Stickley #79 Bookstand

Stickley #79

I finally managed to steal enough time to complete my version of the Stickley #79 bookstand. It was a good learning experience and a really solid piece. The bottom shelf is just barely big enough for medium size art books; I’d like to build another bookcase simply for art books now; this one is just a trifle short on the second shelf for that. But what these book stand projects have really been about is exploring joinery.

79 detailI opted for pinned through mortises, which made it necessary to make some five inch maple dowels on my new lathe. It was my first turning, so to speak. I really hated trying to make dowels using a dowel plate. I’ve decided that I really don’t like the parts of woodworking that involve forcefully pounding on things. It’s loud and obnoxious.

I didn’t care much for the wedged tenons I used on a little shaker step stool a while back, but I think I’ll revisit those for my next book stand just because they seem to be a really popular contemporary choice. The pinned tenons were a little extreme due to the long dowels, but I had to give it a try at least once. They’d be fine for skirts and other shallower bits, but on shelves it seems like overkill. The center shelf and skirt pieces on this one are doweled with hidden dowels; I’m really comfortable with doing that.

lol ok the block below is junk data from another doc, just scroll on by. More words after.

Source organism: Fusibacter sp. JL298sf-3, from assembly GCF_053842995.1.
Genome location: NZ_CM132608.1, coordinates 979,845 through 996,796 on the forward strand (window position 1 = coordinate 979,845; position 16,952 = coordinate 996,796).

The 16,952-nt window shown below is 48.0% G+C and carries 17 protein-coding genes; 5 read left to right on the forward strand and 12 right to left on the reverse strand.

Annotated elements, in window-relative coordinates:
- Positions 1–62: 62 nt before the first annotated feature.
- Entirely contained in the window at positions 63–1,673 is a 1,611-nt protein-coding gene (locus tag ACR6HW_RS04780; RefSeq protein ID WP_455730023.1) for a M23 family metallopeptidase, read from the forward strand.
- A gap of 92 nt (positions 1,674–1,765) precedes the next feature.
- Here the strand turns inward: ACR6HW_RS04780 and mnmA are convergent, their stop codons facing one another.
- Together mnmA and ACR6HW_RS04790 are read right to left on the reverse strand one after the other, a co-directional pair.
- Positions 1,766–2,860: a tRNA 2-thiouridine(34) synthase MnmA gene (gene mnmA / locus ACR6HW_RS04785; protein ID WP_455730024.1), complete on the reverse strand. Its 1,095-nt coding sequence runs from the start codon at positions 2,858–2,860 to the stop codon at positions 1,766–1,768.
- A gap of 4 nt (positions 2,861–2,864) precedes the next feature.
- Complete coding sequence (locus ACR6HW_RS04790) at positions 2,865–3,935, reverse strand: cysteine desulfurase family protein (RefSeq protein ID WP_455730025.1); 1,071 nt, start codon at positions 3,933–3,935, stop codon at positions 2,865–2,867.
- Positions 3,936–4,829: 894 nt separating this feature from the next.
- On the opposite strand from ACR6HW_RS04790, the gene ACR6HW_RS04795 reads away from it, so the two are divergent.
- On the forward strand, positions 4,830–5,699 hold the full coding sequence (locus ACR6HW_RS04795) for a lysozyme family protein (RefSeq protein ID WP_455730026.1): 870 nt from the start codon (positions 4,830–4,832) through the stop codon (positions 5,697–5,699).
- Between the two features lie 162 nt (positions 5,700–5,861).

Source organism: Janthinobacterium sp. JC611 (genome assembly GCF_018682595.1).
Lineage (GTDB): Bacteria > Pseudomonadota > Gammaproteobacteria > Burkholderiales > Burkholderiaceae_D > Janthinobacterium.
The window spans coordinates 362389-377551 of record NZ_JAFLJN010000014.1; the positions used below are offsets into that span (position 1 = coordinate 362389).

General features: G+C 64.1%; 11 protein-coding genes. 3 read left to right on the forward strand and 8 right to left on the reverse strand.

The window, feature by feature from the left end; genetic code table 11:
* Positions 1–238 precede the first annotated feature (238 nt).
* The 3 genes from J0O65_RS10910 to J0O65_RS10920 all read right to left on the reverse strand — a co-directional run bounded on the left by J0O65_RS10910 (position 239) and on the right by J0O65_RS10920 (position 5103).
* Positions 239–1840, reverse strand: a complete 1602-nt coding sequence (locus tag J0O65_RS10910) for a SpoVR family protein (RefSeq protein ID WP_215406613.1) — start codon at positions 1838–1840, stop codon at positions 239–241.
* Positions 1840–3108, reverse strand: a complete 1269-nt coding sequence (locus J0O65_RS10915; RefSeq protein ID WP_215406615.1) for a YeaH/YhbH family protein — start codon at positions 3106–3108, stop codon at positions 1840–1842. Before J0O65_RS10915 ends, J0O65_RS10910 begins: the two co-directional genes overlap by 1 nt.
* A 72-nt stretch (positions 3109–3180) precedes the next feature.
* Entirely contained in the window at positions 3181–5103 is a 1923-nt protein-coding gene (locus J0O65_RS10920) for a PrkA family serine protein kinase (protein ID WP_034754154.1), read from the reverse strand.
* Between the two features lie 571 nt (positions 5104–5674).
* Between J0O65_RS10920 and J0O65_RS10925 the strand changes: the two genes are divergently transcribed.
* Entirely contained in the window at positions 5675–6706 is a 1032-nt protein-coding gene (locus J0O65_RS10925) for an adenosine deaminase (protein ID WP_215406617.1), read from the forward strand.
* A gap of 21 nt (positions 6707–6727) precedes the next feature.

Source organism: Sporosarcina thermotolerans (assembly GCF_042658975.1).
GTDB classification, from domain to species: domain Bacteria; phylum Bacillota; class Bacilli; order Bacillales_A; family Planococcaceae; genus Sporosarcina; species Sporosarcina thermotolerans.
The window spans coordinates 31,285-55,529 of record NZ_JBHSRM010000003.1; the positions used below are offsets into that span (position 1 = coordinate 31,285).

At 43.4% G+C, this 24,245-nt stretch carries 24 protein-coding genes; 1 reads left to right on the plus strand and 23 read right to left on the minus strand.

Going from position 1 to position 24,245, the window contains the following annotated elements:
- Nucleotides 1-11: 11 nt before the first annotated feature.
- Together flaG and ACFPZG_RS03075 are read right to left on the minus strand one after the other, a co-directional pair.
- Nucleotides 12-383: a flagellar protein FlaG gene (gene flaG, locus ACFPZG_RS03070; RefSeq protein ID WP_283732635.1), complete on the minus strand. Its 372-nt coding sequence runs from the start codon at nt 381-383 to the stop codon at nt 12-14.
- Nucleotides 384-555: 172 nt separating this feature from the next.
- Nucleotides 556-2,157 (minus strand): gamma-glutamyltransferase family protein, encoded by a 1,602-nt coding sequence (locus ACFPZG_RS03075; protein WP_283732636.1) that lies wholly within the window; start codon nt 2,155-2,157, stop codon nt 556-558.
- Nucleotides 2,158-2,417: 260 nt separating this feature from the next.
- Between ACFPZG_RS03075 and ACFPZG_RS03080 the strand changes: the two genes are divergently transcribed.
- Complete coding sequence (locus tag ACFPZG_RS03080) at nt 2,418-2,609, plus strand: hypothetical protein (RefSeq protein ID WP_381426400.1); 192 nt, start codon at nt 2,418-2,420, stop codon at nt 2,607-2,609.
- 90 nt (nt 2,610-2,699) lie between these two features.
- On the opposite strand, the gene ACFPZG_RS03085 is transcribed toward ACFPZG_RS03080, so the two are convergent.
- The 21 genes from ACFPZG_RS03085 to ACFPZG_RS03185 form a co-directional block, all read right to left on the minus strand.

I really enjoyed lining up the figure for the individual parts of this. I think it turned out quite well.

The Reveal


I bought two 8′ lengths of ambrosia maple, rough, to make a Stickley #79 bookstand from. One of the things I enjoy most about woodworking is starting with rough stock and surfacing it to find out just what it looks like underneath its fuzzy exterior. I trimmed them to rough length to help minimize the loss due to twist.

Ambrosia is cheap, and somewhat unpredictable. The “ambrosia” designation is strictly a marketing term— what it really means is infested and damaged wood, with stains and color from insect tracks. It’s the cheapest maple you can find, mostly because of the potential weakness from the damage, even though it is “figured”. I think it’s pretty. $67 for the 2 boards (10″ x 8′) didn’t seem bad to me. I think I can build the small Stickley bookcase with a little section of the most knotty/gnarled wood to spare for boxes or bowls.

The weirdness of maple, at least in my experience, is that it just loves to keep moving when it’s cut or surfaced. Currently these are just under an inch thick, even though I only need 3/4. I figure I’ll let it think things over for a while before I continue working on this project.

I seem to be working my way through the 70s with my bookstand quest. I’ve built a #72, and a #74, and now I’m tackling the #79.